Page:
Striatal dopamine transporter availability in unmedicated bipolar disorder

Amit Anand, Gavriel Barkay, Mario Dzemidzic, Daniel Albrecht, Harish Karne, Qi Huang Zheng, Gary D. Hutchins, Marc D. Normandin, Karmen K. Yoder

Research output: Contribution to journalArticle

56 Scopus citations

Abstract

Objectives: Dopamine transmission abnormalities have been implicated in the etiology of bipolar disorder (BPD). However, there is a paucity of receptor imaging studies in BPD, and little information is available about the dopamine system in BPD. Reuptake of synaptic dopamine by the dopamine transporter (DAT) is the principal mechanism regulating dopamine neurotransmission, and is often used as a marker for presynaptic dopamine function. This positron emission tomography (PET) study investigated whether DAT availability differed between BPD and healthy control subjects. Methods: A total of 11 unmedicated BPD patients in either the euthymic or depressed phase and 13 closely matched healthy subjects underwent PET imaging with the DAT-selective radiotracer [ 11C]CFT and a structural magnetic resonance imaging (MRI) scan. Striatal binding potential (BP ND) was estimated using the multilinear reference tissue model. Region of interest and analyses were conducted to test for differences in [ 11C]CFT BP ND between groups. Results: Unmedicated BPD subjects had significantly lower DAT availability relative to healthy controls in bilateral dorsal caudate. Conclusions: The results of this study support the hypothesis that there are abnormalities in the dopaminergic system in BPD, and suggest that DAT availability may be related to the neuropathology of BPD. Future studies are needed to determine if DAT availability cycles with disease phase.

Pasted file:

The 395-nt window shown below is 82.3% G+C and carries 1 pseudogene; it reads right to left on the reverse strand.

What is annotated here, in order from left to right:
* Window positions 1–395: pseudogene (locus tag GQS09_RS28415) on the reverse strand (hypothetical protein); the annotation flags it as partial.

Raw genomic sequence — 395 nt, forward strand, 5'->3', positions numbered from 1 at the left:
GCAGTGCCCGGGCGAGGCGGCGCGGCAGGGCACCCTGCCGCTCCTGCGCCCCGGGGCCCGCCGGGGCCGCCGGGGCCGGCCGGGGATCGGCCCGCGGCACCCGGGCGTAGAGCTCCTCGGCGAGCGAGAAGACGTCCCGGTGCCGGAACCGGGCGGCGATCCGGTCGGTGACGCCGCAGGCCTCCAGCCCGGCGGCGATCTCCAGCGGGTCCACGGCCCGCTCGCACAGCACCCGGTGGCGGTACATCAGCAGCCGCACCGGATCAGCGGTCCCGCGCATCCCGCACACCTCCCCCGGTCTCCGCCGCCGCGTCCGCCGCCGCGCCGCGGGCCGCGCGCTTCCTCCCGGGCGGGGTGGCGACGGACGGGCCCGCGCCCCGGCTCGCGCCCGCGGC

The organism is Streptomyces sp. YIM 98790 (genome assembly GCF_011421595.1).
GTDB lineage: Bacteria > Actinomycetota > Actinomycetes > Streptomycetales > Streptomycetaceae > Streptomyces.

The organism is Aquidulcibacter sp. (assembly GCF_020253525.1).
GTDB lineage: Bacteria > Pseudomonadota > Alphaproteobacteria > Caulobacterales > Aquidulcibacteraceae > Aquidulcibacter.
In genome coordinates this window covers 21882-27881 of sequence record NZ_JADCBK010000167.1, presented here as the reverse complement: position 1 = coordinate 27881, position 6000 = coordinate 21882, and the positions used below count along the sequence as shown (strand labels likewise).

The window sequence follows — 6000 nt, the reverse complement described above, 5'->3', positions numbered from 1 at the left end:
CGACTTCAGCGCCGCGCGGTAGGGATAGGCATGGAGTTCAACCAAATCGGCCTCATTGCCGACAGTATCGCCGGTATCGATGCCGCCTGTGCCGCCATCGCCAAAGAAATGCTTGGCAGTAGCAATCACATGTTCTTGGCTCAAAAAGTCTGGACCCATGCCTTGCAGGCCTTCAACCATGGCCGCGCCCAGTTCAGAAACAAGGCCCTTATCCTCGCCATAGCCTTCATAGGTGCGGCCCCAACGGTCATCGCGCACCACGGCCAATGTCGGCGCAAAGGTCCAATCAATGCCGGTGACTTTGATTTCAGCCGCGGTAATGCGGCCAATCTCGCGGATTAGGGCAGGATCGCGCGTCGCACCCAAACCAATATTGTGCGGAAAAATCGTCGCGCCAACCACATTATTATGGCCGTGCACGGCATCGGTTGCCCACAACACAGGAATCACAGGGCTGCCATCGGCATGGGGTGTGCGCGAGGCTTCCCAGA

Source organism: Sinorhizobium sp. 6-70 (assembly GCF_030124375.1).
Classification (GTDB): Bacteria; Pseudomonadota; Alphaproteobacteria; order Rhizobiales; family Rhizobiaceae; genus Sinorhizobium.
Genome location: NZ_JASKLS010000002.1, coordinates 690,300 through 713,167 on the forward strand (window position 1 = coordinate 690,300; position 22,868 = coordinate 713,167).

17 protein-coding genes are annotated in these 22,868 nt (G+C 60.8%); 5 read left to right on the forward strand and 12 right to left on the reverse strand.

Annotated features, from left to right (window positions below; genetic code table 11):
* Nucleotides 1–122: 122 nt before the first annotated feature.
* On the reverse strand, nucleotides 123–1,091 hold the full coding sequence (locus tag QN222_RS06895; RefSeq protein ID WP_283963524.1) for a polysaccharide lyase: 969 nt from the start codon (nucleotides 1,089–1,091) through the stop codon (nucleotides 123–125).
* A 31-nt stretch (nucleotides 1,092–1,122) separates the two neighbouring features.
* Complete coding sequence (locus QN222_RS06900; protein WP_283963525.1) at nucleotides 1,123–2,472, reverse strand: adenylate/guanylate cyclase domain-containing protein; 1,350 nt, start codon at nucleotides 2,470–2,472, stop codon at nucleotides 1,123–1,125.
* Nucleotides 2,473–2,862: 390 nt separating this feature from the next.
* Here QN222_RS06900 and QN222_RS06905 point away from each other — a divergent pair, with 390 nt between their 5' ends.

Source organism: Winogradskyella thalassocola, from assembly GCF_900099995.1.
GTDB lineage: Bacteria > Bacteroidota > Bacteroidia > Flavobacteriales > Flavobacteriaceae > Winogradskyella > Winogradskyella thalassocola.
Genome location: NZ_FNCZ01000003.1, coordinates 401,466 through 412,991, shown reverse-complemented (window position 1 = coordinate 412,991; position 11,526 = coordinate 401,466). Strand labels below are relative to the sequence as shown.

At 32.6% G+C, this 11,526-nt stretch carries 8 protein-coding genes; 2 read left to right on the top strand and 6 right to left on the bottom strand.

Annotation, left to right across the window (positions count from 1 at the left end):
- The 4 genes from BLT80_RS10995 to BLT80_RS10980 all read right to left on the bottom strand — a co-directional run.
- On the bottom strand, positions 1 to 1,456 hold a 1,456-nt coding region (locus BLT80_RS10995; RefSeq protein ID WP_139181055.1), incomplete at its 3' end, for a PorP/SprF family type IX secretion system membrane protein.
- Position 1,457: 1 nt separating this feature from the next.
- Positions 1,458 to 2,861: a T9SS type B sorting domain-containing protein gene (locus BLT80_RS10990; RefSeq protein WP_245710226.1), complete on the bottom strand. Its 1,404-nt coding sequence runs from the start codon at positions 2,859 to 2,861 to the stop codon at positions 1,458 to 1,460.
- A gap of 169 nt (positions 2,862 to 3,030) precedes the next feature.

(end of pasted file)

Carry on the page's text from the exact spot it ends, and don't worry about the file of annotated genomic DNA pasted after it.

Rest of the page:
Original languageEnglish (US)
Pages (from-to)406-413
Number of pages8
JournalBipolar Disorders
Volume13
Issue number4
DOIs
StatePublished - Jun 1 2011

Keywords

  • [ C]CFT
  • Bipolar disorder
  • Dopamine
  • Dopamine transporter
  • Positron emission tomography
  • Striatum

ASJC Scopus subject areas

  • Psychiatry and Mental health
  • Biological Psychiatry

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